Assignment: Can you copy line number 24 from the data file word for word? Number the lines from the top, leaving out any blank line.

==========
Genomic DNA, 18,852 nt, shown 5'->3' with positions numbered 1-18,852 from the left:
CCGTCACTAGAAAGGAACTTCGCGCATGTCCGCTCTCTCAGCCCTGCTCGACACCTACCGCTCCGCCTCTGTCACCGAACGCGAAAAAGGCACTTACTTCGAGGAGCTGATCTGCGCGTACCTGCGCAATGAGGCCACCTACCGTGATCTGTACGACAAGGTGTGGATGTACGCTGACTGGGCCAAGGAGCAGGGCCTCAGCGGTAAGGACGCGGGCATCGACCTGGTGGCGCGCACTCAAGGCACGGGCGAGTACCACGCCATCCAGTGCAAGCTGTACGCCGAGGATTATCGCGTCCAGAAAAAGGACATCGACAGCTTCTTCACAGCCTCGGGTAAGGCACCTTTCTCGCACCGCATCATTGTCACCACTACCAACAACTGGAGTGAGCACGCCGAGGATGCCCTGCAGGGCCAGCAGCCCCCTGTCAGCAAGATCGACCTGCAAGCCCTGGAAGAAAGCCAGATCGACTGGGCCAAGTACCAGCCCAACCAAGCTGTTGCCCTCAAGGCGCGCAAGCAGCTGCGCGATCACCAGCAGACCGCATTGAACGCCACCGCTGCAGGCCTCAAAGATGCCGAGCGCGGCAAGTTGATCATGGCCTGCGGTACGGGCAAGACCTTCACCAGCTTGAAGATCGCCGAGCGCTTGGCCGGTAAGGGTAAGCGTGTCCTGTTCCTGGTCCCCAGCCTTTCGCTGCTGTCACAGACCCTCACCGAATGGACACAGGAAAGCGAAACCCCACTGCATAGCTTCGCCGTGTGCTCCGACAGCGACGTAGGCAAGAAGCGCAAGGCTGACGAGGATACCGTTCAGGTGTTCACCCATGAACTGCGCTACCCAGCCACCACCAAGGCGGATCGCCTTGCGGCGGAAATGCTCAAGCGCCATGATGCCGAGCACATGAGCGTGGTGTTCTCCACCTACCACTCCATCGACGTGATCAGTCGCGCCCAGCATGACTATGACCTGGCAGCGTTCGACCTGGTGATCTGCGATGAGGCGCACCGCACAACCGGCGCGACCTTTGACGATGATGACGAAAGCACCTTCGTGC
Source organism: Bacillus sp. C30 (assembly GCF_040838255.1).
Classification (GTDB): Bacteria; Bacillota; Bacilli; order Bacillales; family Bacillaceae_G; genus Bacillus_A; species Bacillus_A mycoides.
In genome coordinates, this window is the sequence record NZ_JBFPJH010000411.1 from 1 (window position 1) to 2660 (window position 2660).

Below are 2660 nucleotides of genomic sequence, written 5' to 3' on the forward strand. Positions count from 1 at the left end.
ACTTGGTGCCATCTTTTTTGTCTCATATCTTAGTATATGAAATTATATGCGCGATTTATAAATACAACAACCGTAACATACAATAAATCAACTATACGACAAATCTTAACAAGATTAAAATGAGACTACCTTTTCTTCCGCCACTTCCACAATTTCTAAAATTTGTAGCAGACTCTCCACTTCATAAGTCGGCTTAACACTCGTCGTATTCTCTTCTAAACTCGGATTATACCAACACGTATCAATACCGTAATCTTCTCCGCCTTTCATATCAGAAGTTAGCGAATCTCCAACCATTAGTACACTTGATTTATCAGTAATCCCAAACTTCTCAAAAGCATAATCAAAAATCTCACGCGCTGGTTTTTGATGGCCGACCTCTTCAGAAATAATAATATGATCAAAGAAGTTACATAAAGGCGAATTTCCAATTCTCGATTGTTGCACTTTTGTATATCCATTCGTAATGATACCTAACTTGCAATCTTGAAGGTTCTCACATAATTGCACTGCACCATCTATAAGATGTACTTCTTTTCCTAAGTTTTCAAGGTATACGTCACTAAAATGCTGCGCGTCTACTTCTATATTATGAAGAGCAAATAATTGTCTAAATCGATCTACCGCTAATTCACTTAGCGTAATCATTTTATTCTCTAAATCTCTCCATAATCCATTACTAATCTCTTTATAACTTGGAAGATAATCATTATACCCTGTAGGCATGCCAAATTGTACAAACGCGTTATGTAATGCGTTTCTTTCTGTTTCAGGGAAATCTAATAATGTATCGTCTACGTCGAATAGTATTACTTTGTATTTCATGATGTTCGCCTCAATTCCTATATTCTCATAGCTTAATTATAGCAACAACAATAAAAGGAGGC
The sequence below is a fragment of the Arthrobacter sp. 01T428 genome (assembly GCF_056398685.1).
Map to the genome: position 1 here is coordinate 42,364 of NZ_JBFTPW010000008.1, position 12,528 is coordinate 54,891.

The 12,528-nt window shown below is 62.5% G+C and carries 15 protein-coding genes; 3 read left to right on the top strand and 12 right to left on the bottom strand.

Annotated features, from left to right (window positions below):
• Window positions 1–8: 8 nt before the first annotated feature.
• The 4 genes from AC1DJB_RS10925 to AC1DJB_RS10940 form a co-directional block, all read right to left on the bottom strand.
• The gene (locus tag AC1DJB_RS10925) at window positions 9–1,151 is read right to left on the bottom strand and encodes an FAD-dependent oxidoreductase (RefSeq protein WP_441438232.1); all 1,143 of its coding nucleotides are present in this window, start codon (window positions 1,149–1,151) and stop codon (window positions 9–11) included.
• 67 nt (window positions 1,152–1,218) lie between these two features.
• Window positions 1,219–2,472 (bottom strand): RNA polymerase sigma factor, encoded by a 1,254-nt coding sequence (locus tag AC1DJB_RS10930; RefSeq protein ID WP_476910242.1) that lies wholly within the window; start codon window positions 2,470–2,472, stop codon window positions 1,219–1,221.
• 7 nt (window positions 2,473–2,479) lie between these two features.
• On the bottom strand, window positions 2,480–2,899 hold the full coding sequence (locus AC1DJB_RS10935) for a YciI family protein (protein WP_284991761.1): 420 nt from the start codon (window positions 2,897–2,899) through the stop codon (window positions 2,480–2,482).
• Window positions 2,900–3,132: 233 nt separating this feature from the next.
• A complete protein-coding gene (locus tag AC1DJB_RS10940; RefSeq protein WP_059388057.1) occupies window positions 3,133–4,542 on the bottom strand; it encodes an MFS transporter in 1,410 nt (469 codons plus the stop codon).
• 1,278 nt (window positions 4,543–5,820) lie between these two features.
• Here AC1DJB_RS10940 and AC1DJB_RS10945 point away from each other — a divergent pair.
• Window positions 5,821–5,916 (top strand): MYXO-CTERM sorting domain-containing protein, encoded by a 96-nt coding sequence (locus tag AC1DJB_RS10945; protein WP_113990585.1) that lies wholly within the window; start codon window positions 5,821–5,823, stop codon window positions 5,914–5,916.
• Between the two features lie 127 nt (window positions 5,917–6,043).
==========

• Between the two features lie 127 nt (window positions 5,917–6,043).